Cool cooked bolo on a cooling rack while cooking the remaining ones. To serve, use a fork to pierce the sides all the way around, and then open them with your fingers. Serve warm with butter or garlic butter.

Step by Step Details

It doesn’t matter what color sweet potatoes you use: yellow, orange, or even purple. I made these with both yellow and orange varieties, and they only noticeable difference was if there was a small chunk of potato showing (you may notice this in my photos). They tasted the same: great!

First roast the sweet potatoes until easily pierced with a fork. If you take them out too early, you may need to chop them and boil them to get them soft enough to mash. Peel the skins and mash until mostly smooth. Don’t worry if you have a few chunks remaining.

In a large bowl, combine the dry ingredients.

Stir in the mashed sweet potatoes and enough of the warm water to make a very soft, wet dough. Mix with a fork or wooden spoon just until all the flour is incorporated.

Then use one hand to mix all the ingredients together thoroughly until dough becomes elastic (about 5-10 minutes).

Loosely cover the bowl with plastic wrap and let sit in a warm place for 30 minutes.

Oil both hands so they don’t stick to the dough (I just use a quick spray of cooking spray), and divide the dough into eight equal portions (or four, for larger bolo).

Shape each portion into a ball and flatten just slightly. Cover the dough balls with a damp towel and set aside for another 30 minutes.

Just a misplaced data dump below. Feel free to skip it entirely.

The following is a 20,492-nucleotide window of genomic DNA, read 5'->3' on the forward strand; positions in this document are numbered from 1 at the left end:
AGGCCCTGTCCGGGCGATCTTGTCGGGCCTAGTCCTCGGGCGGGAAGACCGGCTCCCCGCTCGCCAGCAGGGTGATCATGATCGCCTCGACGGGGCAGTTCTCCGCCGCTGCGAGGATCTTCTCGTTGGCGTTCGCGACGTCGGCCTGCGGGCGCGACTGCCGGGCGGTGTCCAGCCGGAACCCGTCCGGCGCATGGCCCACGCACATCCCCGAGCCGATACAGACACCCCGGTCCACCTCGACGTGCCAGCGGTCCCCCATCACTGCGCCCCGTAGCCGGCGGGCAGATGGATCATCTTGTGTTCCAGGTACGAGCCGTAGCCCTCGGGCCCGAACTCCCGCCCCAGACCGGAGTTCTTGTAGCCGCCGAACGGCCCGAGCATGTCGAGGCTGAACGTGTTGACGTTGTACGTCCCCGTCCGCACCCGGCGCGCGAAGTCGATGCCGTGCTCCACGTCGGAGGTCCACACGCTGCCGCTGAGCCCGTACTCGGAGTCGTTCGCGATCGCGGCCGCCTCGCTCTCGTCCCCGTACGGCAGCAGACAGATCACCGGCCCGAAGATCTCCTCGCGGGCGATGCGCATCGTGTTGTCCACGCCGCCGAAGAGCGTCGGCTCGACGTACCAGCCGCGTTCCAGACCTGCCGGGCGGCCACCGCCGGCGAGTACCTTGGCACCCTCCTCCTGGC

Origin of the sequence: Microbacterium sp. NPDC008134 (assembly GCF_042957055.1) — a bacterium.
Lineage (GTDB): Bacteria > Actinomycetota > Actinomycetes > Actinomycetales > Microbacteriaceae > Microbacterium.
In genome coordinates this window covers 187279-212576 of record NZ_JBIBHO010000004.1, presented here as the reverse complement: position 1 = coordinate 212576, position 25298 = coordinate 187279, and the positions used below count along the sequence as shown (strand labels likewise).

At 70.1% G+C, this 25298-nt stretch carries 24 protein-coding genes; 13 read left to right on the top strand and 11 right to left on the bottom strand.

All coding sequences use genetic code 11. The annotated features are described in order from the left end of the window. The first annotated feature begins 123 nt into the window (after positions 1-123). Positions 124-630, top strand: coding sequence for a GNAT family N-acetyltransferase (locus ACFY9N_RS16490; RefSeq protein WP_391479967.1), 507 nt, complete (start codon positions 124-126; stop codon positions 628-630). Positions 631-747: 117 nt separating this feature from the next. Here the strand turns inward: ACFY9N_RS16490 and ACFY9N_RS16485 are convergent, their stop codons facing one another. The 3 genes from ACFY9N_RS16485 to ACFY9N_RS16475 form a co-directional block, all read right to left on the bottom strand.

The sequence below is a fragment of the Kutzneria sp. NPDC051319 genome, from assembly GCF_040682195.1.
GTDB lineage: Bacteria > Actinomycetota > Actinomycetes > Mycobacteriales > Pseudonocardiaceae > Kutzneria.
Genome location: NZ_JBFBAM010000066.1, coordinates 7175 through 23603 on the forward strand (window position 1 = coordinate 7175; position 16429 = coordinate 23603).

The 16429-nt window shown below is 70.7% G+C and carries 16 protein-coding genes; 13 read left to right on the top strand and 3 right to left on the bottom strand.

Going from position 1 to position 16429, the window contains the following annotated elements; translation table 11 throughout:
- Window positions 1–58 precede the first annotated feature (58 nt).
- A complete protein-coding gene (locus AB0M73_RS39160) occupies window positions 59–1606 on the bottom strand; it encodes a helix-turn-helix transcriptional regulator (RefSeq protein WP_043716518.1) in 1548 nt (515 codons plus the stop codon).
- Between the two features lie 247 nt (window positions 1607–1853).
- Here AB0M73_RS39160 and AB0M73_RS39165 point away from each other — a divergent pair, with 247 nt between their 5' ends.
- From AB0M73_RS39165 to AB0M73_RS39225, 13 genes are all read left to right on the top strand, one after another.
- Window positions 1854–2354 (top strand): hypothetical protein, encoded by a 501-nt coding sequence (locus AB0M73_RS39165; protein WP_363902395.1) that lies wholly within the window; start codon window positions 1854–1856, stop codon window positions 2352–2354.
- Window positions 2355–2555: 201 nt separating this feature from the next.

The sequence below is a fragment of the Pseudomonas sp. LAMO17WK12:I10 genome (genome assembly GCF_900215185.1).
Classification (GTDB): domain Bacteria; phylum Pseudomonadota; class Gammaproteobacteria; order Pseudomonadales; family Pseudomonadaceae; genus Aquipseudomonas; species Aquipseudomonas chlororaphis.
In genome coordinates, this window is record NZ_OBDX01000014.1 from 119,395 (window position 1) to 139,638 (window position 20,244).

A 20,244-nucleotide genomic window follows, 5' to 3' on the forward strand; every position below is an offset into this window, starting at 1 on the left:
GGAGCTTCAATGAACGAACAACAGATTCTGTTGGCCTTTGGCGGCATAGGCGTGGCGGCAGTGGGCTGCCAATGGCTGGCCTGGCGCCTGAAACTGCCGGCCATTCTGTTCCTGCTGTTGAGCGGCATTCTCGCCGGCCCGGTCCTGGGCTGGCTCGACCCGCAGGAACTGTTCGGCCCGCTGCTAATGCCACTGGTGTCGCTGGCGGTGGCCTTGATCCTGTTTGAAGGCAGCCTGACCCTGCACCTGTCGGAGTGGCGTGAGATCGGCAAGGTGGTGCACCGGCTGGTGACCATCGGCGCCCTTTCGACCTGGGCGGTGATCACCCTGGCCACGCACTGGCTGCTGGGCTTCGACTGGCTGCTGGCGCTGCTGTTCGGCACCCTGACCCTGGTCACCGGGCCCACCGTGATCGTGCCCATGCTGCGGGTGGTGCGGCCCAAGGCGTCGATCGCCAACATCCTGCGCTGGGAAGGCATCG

Heat a cast iron skillet (or other heavy-bottomed pan that evenly distributes heat) and place as many rounds as fit comfortably in the pan (I can fit two in mine). Cook over low to medium-low heat for 8-10 minutes on each side, just until light golden brown.

Remember to keep the heat low enough to cook them through on the inside while only gently browning them on the outside. Let the cooked bolo cool on a cooling rack while cooking the remaining ones.

Madeiran sweet potato bread

To serve, use a fork to pierce the sides all the way around, and then open them with your fingers.

Serve warm (or lightly toasted) slathered with butter or garlic butter. Enjoy!

Enjoy them warm with butter…

..or slathered in garlic butter!

Madeiran Christmas PorkServed alongside traditional Madeiran Christmas pork (carne vinha d’alhos)

 

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4 thoughts on “Bolo de Caco (Madeiran sweet potato bread)

  1. So fun! Thank you for sharing. Miss seeing you in person. Want to hear about Madeira and pick your brain as we plan to go to Portugal next Feb.

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    On Tue, Mar 14, 2017 at 4:11 PM, Diane’s Food Blog wrote:

    > Diane F posted: ” The Portuguese island of Madeira may be geographically > small, but it packs a big culinary punch. When I was there on vacation, I > fell in love with Bolo do Caco, the ubiquitous bread served at every meal. > Typically served warm and slathered in garlic b” >